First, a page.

Hurricane MatthewAs of late yesterday, we have seen the projection of the path of Hurricane Matthew come uncomfortably close to Deerfield Beach. This storm has been an unpredictable and the large storm that has even reached a Category 5 level for a brief period of time. The cone now encompasses North Miami and the entire Eastern Boarder of the SE United States. This is projected to still be a major storm when it impacts the US. Hurricane Matthew is currently 35 miles South of Tiburon, Haiti and packing sustained winds of 145mph. Matthew will directly impact Haiti and Cuba today. Massive rains levels, floods, and mudslides are a major concern for all mountainous areas of Haiti, Cuba and Hispaniola. As we pray for those in it’s path, we watch patiently to see what impact it will have on our area.

Hurricane Matthew

“From a surf perspective this both limits fetch and brings potentially hurricane force winds to the beach from Florida to North Carolina. While many surfers are used to waiting for the tail end of a passing system to score clean conditions, the winds here are at another level. If this scenario does hold then most locals will have other things on their minds.” – Magic Seaweed

If you have yet to live through a major storm, make sure you are prepared.

Magic Seaweed recaps Matthews impact and the future forecast by saying,

“Hurricane Matthew is the first category five storms since Felix in 2007. With a clear run to build power through the Caribbean sea it’s produced some solid surf: reports on the ground have Bocas Del Toro 6-8ft and grinding, with glassy conditions and spots that rarely work starting to fire. The next stage, however, is going to be brutal. Landfall warnings are in place for Haiti, Jamaica, Cuba and the Bahamas.

 

So how do you get ready?

Weather.com has some great tips:

“Sudden power outages can be frustrating and troublesome, especially when they last a long time. If a power outage is two hours or less, you need not be concerned about losing your perishable foods. For prolonged power outages, though, there are steps you can take to minimize food loss and to keep all members of your household as comfortable as possible.

How Do You Prepare for a Power Outage?

To help preserve your food, keep the following supplies in your home:

  • One or more coolers – inexpensive Styrofoam coolers work well.
  • Ice – surrounding your food with ice in a cooler or in the refrigerator will keep food colder for a longer period of time during a prolonged power outage.
  • A digital quick-response thermometer – with these thermometers you can quickly check the internal temperatures of food to ensure they are cold enough to use safely.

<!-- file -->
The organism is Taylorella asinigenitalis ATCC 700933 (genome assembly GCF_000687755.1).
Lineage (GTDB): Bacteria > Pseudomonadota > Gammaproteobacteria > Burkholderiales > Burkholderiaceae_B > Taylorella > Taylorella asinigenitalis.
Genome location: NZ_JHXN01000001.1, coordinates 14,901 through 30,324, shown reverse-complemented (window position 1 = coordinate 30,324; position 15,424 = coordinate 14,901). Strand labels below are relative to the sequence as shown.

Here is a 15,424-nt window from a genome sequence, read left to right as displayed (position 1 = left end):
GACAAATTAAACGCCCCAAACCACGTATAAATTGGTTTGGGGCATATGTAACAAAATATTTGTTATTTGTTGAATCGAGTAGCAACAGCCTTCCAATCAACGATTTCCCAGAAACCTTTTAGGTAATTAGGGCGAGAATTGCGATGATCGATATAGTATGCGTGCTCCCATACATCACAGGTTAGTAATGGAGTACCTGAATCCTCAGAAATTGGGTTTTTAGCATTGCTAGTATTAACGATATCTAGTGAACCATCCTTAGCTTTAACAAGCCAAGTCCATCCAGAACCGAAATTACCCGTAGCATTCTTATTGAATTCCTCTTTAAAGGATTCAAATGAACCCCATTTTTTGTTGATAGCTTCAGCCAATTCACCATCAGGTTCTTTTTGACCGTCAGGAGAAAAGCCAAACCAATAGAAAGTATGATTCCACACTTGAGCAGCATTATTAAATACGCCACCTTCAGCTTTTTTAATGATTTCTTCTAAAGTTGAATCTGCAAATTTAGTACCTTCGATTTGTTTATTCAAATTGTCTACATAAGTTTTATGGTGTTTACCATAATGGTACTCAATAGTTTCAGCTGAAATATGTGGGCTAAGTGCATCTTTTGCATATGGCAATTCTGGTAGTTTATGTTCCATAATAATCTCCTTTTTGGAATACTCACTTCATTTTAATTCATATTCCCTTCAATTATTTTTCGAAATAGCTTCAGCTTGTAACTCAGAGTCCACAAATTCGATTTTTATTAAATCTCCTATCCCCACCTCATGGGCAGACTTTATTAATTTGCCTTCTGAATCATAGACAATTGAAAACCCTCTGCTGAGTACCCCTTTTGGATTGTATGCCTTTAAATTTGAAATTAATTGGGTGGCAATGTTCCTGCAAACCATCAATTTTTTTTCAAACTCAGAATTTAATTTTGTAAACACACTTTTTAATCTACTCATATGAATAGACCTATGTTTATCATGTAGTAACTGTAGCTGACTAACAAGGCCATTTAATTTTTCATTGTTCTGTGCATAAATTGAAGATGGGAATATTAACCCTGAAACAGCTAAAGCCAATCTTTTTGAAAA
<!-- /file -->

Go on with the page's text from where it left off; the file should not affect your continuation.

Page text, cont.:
Put together an emergency preparedness kit with these supplies in case of a prolonged or widespread power outage:

  • Water – one gallon per person, per day (three-day supply for evacuation, two-week supply for home)
  • Food – non-perishable, easy-to-prepare items (three-day supply for evacuation, two-week supply for home)
  • Flashlight (Note: Do not use candles during a power outage due to the extreme risk of fire)
  • Battery-powered or hand-crank radio (NOAA Weather Radio, if possible)
  • Extra batteries
  • First aid kit
  • Medications (seven-day supply) and medical items
  • Multi-purpose tool
  • Sanitation and personal hygiene items
  • Copies of personal documents (medication list and pertinent medical information, deed/lease to home, birth certificates, insurance policies)
  • Cell phone with chargers
  • Family and emergency contact information
  • Extra cash
  • If someone in your home is dependent on electric-powered, life-sustaining equipment, remember to include backup power in your evacuation plan.
  • Keep a non-cordless telephone in your home. It is likely to work even when the power is out.
  • Keep your car’s gas tank full.

What Should You Do During a Power Outage?

Keep Food As Safe As Possible

  • Keep refrigerator and freezer doors closed as much as possible. First use perishable food from the refrigerator. An unopened refrigerator will keep foods cold for about four hours.
  • Then use food from the freezer. A full freezer will keep the temperature for about 48 hours (24 hours if it is half full) if the door remains closed.
  • Use your non-perishable foods and staples after using food from the refrigerator and freezer.
  • If it looks like the power outage will continue beyond a day, prepare a cooler with ice for your freezer items.
  • Keep food in a dry, cool spot and keep it covered at all times.

Electrical Equipment

  • Turn off and unplug all unnecessary electrical equipment, including sensitive electronics.
  • Turn off or disconnect any appliances (like stoves), equipment or electronics you were using when the power went out. When power comes back on, surges or spikes can damage equipment.
  • Leave one light turned on so you’ll know when the power comes back on.
  • Eliminate unnecessary travel, especially by car. Traffic lights will be out and roads will be congested.

What Should You Do When the Power Comes Back On?

Do not touch any electrical power lines and keep your family away from them. Report downed power lines to the appropriate officials in your area.

  • Throw away any food that has been exposed to temperatures 40° F (4° C) for two hours or more or that has an unusual odor, color or texture. When in doubt, throw it out!
  • Never use a generator, grill, camp stove or other gasoline, propane, natural gas or charcoal-burning devices inside a home, garage, basement, crawlspace or any partially enclosed area. Locate unit away from doors, windows and vents that could allow carbon monoxide to come indoors.
  • Let Your Family Know You’re Safe”